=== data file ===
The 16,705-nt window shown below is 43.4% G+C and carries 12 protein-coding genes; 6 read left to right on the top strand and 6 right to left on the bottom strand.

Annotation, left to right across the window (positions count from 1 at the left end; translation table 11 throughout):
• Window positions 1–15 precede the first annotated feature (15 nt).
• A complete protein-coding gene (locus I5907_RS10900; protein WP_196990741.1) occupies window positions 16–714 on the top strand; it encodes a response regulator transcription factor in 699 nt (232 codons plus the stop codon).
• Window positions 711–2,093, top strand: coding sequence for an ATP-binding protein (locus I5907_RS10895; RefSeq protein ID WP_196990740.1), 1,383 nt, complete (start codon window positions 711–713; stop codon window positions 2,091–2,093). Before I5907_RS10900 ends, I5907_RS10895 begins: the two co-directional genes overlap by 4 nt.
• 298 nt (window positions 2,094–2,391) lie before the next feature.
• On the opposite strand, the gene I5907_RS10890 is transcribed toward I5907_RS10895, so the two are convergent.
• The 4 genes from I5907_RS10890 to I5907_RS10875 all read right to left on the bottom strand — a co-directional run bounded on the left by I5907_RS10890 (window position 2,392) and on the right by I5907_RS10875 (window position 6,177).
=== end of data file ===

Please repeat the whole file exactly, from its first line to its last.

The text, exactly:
The 16,705-nt window shown below is 43.4% G+C and carries 12 protein-coding genes; 6 read left to right on the top strand and 6 right to left on the bottom strand.

Annotation, left to right across the window (positions count from 1 at the left end; translation table 11 throughout):
• Window positions 1–15 precede the first annotated feature (15 nt).
• A complete protein-coding gene (locus I5907_RS10900; protein WP_196990741.1) occupies window positions 16–714 on the top strand; it encodes a response regulator transcription factor in 699 nt (232 codons plus the stop codon).
• Window positions 711–2,093, top strand: coding sequence for an ATP-binding protein (locus I5907_RS10895; RefSeq protein ID WP_196990740.1), 1,383 nt, complete (start codon window positions 711–713; stop codon window positions 2,091–2,093). Before I5907_RS10900 ends, I5907_RS10895 begins: the two co-directional genes overlap by 4 nt.
• 298 nt (window positions 2,094–2,391) lie before the next feature.
• On the opposite strand, the gene I5907_RS10890 is transcribed toward I5907_RS10895, so the two are convergent.
• The 4 genes from I5907_RS10890 to I5907_RS10875 all read right to left on the bottom strand — a co-directional run bounded on the left by I5907_RS10890 (window position 2,392) and on the right by I5907_RS10875 (window position 6,177).